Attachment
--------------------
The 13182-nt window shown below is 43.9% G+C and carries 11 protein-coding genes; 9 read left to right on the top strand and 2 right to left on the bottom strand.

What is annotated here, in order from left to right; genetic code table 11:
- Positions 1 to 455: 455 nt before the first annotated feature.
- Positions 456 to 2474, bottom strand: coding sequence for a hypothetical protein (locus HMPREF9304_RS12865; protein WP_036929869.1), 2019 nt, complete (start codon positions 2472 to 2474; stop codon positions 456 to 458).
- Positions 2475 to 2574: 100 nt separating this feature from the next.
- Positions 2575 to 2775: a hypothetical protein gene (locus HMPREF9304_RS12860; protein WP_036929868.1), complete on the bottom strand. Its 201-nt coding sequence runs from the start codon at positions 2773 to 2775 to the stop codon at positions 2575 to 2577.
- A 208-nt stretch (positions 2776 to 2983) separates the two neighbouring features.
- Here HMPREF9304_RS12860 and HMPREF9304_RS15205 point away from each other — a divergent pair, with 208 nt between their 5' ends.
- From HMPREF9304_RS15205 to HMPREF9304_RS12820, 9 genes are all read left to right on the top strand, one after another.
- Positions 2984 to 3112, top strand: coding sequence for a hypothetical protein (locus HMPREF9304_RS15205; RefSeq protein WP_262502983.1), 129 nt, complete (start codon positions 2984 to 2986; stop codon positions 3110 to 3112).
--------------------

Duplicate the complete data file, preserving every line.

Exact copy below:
The 13182-nt window shown below is 43.9% G+C and carries 11 protein-coding genes; 9 read left to right on the top strand and 2 right to left on the bottom strand.

What is annotated here, in order from left to right; genetic code table 11:
- Positions 1 to 455: 455 nt before the first annotated feature.
- Positions 456 to 2474, bottom strand: coding sequence for a hypothetical protein (locus HMPREF9304_RS12865; protein WP_036929869.1), 2019 nt, complete (start codon positions 2472 to 2474; stop codon positions 456 to 458).
- Positions 2475 to 2574: 100 nt separating this feature from the next.
- Positions 2575 to 2775: a hypothetical protein gene (locus HMPREF9304_RS12860; protein WP_036929868.1), complete on the bottom strand. Its 201-nt coding sequence runs from the start codon at positions 2773 to 2775 to the stop codon at positions 2575 to 2577.
- A 208-nt stretch (positions 2776 to 2983) separates the two neighbouring features.
- Here HMPREF9304_RS12860 and HMPREF9304_RS15205 point away from each other — a divergent pair, with 208 nt between their 5' ends.
- From HMPREF9304_RS15205 to HMPREF9304_RS12820, 9 genes are all read left to right on the top strand, one after another.
- Positions 2984 to 3112, top strand: coding sequence for a hypothetical protein (locus HMPREF9304_RS15205; RefSeq protein WP_262502983.1), 129 nt, complete (start codon positions 2984 to 2986; stop codon positions 3110 to 3112).